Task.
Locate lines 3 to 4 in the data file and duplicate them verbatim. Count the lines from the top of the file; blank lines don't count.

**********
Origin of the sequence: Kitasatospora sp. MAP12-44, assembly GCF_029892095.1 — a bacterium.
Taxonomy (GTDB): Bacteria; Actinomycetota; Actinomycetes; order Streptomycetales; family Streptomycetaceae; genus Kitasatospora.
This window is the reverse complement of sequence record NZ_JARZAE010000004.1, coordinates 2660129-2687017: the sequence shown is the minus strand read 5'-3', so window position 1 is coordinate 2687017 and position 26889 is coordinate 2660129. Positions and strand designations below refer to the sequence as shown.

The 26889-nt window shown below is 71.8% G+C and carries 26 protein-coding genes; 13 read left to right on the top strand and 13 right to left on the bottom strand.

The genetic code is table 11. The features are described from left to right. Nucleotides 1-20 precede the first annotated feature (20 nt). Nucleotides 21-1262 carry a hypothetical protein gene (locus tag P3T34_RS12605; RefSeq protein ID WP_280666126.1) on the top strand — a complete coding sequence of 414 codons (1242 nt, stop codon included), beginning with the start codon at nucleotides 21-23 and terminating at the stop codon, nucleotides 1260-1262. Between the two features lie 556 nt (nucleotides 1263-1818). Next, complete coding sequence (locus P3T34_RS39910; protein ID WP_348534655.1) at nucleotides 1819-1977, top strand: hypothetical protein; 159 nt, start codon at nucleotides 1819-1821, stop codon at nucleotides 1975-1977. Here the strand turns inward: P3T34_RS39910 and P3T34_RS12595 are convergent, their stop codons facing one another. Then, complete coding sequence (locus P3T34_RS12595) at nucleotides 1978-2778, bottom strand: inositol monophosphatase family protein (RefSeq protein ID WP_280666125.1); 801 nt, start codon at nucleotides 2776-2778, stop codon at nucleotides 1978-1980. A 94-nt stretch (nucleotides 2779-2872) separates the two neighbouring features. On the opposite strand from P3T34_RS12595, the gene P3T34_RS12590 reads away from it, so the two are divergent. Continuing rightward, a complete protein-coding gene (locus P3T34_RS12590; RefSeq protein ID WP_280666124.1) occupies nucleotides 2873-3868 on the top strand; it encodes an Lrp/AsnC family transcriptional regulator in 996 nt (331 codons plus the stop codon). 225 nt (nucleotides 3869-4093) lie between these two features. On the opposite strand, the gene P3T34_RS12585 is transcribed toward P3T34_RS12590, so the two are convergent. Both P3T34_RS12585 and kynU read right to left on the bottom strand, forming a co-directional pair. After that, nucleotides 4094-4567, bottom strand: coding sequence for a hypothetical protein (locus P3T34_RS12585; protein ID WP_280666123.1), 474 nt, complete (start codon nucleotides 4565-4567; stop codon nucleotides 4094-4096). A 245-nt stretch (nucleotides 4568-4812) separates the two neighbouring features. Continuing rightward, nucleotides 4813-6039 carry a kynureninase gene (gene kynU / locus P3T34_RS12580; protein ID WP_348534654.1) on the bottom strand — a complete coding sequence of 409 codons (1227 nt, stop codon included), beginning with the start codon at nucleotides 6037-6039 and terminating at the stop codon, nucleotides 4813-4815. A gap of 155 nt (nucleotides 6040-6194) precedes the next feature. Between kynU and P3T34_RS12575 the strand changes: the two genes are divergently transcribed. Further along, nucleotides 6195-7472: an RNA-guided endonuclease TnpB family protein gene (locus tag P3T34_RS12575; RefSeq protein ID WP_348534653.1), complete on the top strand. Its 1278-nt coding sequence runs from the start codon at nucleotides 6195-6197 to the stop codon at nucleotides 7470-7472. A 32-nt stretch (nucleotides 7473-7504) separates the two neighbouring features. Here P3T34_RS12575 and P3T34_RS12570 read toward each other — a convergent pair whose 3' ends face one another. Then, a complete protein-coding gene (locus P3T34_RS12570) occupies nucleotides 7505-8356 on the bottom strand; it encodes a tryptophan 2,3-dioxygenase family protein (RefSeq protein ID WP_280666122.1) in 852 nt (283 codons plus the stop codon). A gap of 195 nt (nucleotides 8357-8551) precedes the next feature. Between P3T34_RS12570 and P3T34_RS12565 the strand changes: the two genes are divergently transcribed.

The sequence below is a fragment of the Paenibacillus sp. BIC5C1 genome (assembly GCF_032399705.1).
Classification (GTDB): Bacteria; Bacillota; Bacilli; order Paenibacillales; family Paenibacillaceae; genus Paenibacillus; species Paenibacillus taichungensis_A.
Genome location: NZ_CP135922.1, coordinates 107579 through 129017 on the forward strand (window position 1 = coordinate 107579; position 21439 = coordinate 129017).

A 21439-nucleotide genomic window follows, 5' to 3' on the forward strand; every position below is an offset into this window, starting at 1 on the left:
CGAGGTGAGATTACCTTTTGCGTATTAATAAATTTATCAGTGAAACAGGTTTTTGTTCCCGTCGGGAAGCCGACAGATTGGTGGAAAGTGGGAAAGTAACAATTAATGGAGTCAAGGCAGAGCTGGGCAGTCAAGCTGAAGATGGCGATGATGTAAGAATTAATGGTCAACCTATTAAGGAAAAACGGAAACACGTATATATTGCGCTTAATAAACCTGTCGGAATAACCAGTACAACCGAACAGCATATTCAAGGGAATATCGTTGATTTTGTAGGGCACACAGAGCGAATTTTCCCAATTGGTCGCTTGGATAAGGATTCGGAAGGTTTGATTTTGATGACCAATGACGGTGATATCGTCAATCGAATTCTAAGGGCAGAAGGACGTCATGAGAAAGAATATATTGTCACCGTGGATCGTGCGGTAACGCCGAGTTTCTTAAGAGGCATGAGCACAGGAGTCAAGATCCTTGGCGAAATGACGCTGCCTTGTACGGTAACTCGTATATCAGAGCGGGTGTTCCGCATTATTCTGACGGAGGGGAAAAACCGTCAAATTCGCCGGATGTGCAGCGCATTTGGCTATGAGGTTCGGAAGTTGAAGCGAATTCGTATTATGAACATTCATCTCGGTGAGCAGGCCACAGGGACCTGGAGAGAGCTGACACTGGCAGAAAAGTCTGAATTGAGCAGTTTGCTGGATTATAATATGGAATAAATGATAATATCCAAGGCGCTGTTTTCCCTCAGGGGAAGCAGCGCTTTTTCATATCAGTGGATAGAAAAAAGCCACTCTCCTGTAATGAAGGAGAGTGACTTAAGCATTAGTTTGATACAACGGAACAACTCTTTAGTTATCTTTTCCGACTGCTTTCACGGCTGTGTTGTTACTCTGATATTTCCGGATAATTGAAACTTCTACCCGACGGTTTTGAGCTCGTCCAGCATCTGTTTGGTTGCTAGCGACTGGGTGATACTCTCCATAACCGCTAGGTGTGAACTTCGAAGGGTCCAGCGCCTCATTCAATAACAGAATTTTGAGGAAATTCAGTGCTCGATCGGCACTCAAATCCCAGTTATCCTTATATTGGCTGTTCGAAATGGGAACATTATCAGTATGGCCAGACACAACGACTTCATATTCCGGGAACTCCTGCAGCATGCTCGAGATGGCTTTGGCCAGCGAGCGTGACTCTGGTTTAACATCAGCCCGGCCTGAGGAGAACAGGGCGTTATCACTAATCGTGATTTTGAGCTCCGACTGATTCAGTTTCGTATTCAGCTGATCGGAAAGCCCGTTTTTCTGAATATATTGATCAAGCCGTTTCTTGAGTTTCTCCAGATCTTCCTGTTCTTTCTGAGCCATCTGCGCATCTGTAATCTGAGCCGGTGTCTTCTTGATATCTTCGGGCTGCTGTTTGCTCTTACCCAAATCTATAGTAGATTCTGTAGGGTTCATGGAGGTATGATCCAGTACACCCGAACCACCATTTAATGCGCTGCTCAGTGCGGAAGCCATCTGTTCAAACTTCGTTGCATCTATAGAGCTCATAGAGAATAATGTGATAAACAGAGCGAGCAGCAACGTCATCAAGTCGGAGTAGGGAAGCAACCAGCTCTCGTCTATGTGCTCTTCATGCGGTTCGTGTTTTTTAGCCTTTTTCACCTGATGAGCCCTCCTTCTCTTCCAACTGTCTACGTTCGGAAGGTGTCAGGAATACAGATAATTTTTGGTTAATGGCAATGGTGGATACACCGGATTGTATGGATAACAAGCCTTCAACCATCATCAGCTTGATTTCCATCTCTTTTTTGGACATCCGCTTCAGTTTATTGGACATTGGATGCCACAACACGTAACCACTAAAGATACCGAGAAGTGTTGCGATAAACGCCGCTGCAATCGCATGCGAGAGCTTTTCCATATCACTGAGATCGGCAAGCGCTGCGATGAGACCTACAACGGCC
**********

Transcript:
This window is the reverse complement of sequence record NZ_JARZAE010000004.1, coordinates 2660129-2687017: the sequence shown is the minus strand read 5'-3', so window position 1 is coordinate 2687017 and position 26889 is coordinate 2660129. Positions and strand designations below refer to the sequence as shown.

The 26889-nt window shown below is 71.8% G+C and carries 26 protein-coding genes; 13 read left to right on the top strand and 13 right to left on the bottom strand.